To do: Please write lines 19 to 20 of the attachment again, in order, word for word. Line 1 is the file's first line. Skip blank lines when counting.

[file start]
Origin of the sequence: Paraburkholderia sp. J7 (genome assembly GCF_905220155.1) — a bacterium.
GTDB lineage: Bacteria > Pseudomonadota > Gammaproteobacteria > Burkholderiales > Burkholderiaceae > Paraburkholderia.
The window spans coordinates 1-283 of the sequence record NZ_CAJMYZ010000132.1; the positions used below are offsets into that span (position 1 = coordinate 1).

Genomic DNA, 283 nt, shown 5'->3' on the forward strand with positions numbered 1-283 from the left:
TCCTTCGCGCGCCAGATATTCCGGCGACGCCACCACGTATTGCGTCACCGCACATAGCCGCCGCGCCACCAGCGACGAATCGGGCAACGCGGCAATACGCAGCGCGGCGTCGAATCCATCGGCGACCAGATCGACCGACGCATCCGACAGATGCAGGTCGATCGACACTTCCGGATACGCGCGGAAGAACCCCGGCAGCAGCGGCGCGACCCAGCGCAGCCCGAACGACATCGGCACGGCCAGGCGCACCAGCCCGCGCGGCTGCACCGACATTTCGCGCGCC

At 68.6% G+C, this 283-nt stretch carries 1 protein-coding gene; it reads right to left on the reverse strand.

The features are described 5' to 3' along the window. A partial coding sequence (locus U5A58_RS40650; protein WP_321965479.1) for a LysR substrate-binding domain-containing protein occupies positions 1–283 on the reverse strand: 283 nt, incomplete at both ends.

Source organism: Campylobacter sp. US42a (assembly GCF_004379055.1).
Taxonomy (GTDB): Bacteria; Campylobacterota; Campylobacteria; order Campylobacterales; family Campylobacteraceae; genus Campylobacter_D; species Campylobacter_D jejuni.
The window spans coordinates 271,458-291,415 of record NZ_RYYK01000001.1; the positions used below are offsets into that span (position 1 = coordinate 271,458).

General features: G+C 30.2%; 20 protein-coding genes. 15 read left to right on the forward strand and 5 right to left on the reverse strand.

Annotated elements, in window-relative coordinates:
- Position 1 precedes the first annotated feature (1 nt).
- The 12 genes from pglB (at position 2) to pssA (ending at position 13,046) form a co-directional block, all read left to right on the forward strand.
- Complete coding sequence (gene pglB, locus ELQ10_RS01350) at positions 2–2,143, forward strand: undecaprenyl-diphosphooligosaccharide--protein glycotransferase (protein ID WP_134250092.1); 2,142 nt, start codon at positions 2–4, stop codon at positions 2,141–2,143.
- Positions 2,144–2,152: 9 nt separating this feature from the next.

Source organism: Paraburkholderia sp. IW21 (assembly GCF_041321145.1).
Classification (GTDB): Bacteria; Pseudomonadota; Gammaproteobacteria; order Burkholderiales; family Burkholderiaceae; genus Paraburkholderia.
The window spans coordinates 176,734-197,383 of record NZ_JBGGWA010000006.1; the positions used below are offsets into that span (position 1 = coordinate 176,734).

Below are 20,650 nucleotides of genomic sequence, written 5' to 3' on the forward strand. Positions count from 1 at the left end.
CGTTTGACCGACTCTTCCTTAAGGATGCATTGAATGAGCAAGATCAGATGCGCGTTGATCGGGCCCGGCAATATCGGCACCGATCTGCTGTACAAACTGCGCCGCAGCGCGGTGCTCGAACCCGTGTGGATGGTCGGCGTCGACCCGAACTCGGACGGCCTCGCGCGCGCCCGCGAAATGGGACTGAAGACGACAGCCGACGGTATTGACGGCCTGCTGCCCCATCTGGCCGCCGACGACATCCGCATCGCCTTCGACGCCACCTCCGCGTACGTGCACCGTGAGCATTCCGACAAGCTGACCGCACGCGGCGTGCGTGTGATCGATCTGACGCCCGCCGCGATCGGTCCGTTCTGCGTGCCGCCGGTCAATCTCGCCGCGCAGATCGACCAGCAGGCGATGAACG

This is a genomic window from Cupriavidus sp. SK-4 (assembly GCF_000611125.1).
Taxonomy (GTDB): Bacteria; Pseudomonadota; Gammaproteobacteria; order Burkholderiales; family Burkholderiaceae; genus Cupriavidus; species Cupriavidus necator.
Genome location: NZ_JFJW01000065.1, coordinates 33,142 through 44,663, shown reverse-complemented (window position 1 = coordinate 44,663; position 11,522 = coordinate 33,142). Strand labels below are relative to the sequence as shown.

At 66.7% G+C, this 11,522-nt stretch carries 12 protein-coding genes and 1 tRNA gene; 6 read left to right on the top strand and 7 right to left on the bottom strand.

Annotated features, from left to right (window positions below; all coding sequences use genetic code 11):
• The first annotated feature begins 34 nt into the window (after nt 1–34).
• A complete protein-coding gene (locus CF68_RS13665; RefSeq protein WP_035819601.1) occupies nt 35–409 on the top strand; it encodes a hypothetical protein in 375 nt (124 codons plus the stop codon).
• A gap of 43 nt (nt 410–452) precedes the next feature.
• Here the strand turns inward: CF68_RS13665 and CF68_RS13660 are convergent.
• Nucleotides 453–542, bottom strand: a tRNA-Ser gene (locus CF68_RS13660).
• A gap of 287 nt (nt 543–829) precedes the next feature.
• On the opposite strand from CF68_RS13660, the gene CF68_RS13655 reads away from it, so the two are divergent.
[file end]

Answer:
The window spans coordinates 176,734-197,383 of record NZ_JBGGWA010000006.1; the positions used below are offsets into that span (position 1 = coordinate 176,734).

Below are 20,650 nucleotides of genomic sequence, written 5' to 3' on the forward strand. Positions count from 1 at the left end.